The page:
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dc.contributorWithers, Kim
dc.contributorVega, Robert R.
dc.contributorScarpa, John
dc.contributorProffitt, Charles
dc.creatorSchacht, Tyler Hans
dc.date2017-11-01T19:41:57Z
dc.date2017-11-01T19:41:57Z
dc.date2017-08
dc.date.accessioned2018-01-22T22:24:05Z
dc.date.available2018-01-22T22:24:05Z
dc.identifierhttp://hdl.handle.net/1969.6/5617
dc.identifier.urihttp://hdl.handle.net/1969.6/5617
dc.descriptionA thesis Submitted in Partial Fulfillment of the Requirements for the Degree of MASTER OF SCIENCE in FISHERIES AND MARICULTURE from Texas A&M University-Corpus Christi in Corpus Christi, Texas.
dc.descriptionStock enhancement programs strive to propagate fish similar to their wild counterparts, but hatchery-reared fish are often deficient in their ability to detect and avoid predation. The objective of this study was to determine if the provision of complexly structured habitat would improve post-stocking survival of hatchery-reared red drum, Sciaenops ocellatus, when exposed to free-roaming predators. Experiments were conducted in 0.2 ha rearing ponds between July and December 2016 at the Coastal Conservation Association Marine Development Center in Corpus Christi, Texas. Three habitat treatments (non-vegetated [normal rearing], artificial seagrass, and artificial seagrass with predator exclusion cages) were used to assess if habitat complexity influenced growth and condition. Fish growth (TL) was affected by trial (i.e., seasonality; P < 0.0001) but not by treatment (P = 0.178). After rearing to the fingerling stage (36 days post-hatch), survival from predation was assessed by exposing red drum to free-roaming predators (pinfish, Lagodon rhomboides) in experimental “wild” ponds (0.2 ha) with artificial seagrass for 24 hours. In two trials, fish condition (K) differed significantly among treatments (P<0.0001) and was lower in the artificial seagrass treatment with predator exclusion cages compared to the other treatments. Red drum may have been more active and vigilant (“leaner”) when exposed to caged predators, while the fish in the unstructured habitat led a more sedentary life (“fat”). Overall, when exposed to free-roaming predators in a “wild simulation” fish reared in ponds with the addition of structured, complex habitat survived better. The results of this study suggest that the provision of complexly structured habitat improved behavioral mechanisms (i.e., foraging, predator-avoidance) that may increase post-release survival of hatchery-reared red drum.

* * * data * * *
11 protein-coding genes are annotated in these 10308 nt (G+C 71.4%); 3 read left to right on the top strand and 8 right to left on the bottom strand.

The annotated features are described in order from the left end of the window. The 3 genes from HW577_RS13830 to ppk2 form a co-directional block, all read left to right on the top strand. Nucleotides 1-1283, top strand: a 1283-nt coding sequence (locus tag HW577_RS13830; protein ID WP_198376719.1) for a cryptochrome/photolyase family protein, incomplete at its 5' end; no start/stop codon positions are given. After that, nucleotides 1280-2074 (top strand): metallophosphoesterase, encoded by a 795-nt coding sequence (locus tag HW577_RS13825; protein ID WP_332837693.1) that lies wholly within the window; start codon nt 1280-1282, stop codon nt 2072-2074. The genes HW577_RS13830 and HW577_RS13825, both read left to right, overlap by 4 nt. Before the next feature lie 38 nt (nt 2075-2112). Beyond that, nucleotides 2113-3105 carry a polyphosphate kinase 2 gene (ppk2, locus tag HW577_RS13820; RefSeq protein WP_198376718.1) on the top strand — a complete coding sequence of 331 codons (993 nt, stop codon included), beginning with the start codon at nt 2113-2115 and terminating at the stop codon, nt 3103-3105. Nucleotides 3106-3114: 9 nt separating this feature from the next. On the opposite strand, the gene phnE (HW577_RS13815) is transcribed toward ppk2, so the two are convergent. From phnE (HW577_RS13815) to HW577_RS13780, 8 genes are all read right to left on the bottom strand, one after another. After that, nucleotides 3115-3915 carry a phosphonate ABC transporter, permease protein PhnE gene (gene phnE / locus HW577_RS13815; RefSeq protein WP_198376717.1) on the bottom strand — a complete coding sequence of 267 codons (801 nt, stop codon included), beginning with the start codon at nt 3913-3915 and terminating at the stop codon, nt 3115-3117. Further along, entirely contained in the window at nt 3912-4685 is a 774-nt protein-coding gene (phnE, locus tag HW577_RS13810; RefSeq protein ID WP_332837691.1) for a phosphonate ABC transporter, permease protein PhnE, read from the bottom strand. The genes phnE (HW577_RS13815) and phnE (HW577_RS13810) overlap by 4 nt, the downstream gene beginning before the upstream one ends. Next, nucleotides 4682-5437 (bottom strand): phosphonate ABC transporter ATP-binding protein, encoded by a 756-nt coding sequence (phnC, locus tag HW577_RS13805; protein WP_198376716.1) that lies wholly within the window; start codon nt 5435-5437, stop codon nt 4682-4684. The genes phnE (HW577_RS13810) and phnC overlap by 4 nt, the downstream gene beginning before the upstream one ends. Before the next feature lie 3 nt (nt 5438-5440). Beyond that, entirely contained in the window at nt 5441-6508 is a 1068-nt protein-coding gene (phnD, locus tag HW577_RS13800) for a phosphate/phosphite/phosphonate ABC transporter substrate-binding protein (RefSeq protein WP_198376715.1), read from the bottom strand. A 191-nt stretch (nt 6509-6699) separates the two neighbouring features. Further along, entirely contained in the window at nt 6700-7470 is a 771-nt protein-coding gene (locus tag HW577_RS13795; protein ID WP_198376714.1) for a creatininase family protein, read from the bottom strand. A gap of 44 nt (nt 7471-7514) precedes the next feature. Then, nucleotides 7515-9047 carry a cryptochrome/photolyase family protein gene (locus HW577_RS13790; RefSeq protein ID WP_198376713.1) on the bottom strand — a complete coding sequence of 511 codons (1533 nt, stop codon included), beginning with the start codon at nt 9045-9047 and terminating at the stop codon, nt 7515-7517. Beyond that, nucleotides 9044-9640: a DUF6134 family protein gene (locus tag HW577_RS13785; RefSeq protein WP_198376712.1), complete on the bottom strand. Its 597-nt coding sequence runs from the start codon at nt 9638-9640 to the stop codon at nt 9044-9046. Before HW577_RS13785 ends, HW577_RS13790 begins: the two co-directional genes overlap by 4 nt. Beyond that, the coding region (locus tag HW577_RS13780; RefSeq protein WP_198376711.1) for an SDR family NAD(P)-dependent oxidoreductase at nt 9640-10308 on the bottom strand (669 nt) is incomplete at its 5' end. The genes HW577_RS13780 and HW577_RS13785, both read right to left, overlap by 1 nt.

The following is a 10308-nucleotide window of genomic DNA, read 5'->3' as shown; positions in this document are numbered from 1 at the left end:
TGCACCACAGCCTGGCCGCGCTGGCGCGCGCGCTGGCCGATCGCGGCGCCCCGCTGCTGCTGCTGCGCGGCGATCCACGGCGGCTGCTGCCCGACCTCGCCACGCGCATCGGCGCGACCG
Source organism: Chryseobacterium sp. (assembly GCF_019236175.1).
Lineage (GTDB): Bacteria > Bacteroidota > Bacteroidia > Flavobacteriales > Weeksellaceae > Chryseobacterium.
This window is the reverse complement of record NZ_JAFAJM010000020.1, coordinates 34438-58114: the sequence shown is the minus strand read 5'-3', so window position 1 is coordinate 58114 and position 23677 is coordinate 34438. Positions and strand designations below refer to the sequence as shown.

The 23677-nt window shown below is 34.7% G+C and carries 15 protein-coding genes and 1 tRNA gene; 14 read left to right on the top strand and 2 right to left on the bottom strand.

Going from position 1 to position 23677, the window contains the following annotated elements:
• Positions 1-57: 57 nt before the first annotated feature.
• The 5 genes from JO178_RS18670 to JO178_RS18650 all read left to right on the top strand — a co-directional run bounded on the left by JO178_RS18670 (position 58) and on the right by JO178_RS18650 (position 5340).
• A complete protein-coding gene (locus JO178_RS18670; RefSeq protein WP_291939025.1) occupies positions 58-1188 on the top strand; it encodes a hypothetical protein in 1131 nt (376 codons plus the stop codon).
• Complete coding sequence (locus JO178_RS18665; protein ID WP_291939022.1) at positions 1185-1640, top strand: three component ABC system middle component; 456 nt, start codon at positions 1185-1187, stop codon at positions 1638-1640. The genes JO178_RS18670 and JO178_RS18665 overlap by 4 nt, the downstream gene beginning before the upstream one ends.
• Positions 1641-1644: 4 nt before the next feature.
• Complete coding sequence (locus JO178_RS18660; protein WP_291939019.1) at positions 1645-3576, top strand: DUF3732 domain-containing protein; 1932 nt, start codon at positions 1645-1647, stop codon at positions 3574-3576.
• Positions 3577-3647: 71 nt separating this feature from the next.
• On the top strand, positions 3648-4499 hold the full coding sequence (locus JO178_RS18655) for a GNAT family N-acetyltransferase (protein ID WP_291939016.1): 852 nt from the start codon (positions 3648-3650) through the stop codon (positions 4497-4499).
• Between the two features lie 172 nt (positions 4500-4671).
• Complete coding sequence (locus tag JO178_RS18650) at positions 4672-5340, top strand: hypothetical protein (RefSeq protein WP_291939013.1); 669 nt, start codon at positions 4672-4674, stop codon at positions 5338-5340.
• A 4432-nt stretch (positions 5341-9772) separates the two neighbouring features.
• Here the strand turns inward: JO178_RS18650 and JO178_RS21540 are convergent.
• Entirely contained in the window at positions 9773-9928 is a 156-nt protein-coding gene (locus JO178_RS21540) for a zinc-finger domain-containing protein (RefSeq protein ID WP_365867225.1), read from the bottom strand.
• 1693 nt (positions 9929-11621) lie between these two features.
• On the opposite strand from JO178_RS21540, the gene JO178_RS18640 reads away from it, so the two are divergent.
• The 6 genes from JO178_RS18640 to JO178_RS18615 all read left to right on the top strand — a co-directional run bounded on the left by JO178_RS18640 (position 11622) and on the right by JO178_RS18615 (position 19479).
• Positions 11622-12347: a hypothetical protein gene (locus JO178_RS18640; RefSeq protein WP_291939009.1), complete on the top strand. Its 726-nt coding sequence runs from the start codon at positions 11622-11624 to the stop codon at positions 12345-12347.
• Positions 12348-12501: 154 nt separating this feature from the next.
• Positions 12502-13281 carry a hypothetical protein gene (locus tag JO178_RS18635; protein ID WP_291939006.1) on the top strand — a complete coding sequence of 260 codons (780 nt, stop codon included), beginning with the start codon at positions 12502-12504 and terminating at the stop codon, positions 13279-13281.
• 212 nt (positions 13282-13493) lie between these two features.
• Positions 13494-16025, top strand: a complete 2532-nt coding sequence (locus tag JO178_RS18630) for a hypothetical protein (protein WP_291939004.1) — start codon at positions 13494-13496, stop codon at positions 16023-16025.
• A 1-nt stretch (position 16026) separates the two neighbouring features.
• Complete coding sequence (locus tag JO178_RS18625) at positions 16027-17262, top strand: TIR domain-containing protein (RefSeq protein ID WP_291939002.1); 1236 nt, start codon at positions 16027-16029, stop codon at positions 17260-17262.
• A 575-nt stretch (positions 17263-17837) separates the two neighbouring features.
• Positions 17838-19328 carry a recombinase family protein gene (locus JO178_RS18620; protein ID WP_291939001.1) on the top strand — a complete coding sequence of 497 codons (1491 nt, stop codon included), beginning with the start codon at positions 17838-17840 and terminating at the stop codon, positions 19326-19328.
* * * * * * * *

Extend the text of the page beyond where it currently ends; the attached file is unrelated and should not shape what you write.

dc.descriptionLife Sciences
dc.descriptionCollege of Science and Engineering
dc.format39 pages.
dc.languageen_US
dc.rightsThis material is made available for use in research, teaching, and private study, pursuant to U.S. Copyright law. The user assumes full responsibility for any use of the materials, including but not limited to, infringement of copyright and publication rights of reproduced materials. Any materials used should be fully credited with its source. All rights are reserved and retained regardless of current or future development or laws that may apply to fair use standards. Permission for publication of this material, in part or in full, must be secured with the author and/or publisher.
dc.rightsSchacht, Tyler Hans
dc.subjectBehavioral
dc.subjectConditioning
dc.subjectHabitat
dc.subjectPredators
dc.subjectRed Drum
dc.titleBehavioral condition of red drum Sciaenops ocellatus fingerlings exposed to habitat structures and predators in rearing ponds
dc.typeText
dc.typeThesis


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